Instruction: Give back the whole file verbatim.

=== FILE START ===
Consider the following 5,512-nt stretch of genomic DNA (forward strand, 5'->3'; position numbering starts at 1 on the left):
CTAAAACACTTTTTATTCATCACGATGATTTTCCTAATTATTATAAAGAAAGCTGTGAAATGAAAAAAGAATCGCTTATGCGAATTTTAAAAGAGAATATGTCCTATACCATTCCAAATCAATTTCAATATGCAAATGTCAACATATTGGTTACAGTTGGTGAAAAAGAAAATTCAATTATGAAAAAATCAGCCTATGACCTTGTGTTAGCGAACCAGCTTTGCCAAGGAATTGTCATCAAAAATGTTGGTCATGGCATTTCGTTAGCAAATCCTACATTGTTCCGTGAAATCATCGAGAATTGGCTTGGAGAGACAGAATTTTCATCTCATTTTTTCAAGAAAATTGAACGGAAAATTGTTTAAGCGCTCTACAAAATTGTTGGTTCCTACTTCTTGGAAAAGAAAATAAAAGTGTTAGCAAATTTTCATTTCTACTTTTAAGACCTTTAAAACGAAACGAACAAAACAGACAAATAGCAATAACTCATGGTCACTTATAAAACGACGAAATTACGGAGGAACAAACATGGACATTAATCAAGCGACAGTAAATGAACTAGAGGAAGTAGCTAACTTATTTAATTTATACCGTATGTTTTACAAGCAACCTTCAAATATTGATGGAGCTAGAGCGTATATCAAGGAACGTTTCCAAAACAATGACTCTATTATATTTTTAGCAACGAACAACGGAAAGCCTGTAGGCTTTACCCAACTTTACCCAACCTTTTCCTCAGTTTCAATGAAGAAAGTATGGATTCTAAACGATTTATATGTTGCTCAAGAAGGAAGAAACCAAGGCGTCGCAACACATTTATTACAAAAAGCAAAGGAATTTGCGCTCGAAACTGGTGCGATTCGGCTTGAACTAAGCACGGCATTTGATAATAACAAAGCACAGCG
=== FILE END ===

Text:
Consider the following 5,512-nt stretch of genomic DNA (forward strand, 5'->3'; position numbering starts at 1 on the left):
CTAAAACACTTTTTATTCATCACGATGATTTTCCTAATTATTATAAAGAAAGCTGTGAAATGAAAAAAGAATCGCTTATGCGAATTTTAAAAGAGAATATGTCCTATACCATTCCAAATCAATTTCAATATGCAAATGTCAACATATTGGTTACAGTTGGTGAAAAAGAAAATTCAATTATGAAAAAATCAGCCTATGACCTTGTGTTAGCGAACCAGCTTTGCCAAGGAATTGTCATCAAAAATGTTGGTCATGGCATTTCGTTAGCAAATCCTACATTGTTCCGTGAAATCATCGAGAATTGGCTTGGAGAGACAGAATTTTCATCTCATTTTTTCAAGAAAATTGAACGGAAAATTGTTTAAGCGCTCTACAAAATTGTTGGTTCCTACTTCTTGGAAAAGAAAATAAAAGTGTTAGCAAATTTTCATTTCTACTTTTAAGACCTTTAAAACGAAACGAACAAAACAGACAAATAGCAATAACTCATGGTCACTTATAAAACGACGAAATTACGGAGGAACAAACATGGACATTAATCAAGCGACAGTAAATGAACTAGAGGAAGTAGCTAACTTATTTAATTTATACCGTATGTTTTACAAGCAACCTTCAAATATTGATGGAGCTAGAGCGTATATCAAGGAACGTTTCCAAAACAATGACTCTATTATATTTTTAGCAACGAACAACGGAAAGCCTGTAGGCTTTACCCAACTTTACCCAACCTTTTCCTCAGTTTCAATGAAGAAAGTATGGATTCTAAACGATTTATATGTTGCTCAAGAAGGAAGAAACCAAGGCGTCGCAACACATTTATTACAAAAAGCAAAGGAATTTGCGCTCGAAACTGGTGCGATTCGGCTTGAACTAAGCACGGCATTTGATAATAACAAAGCACAGCG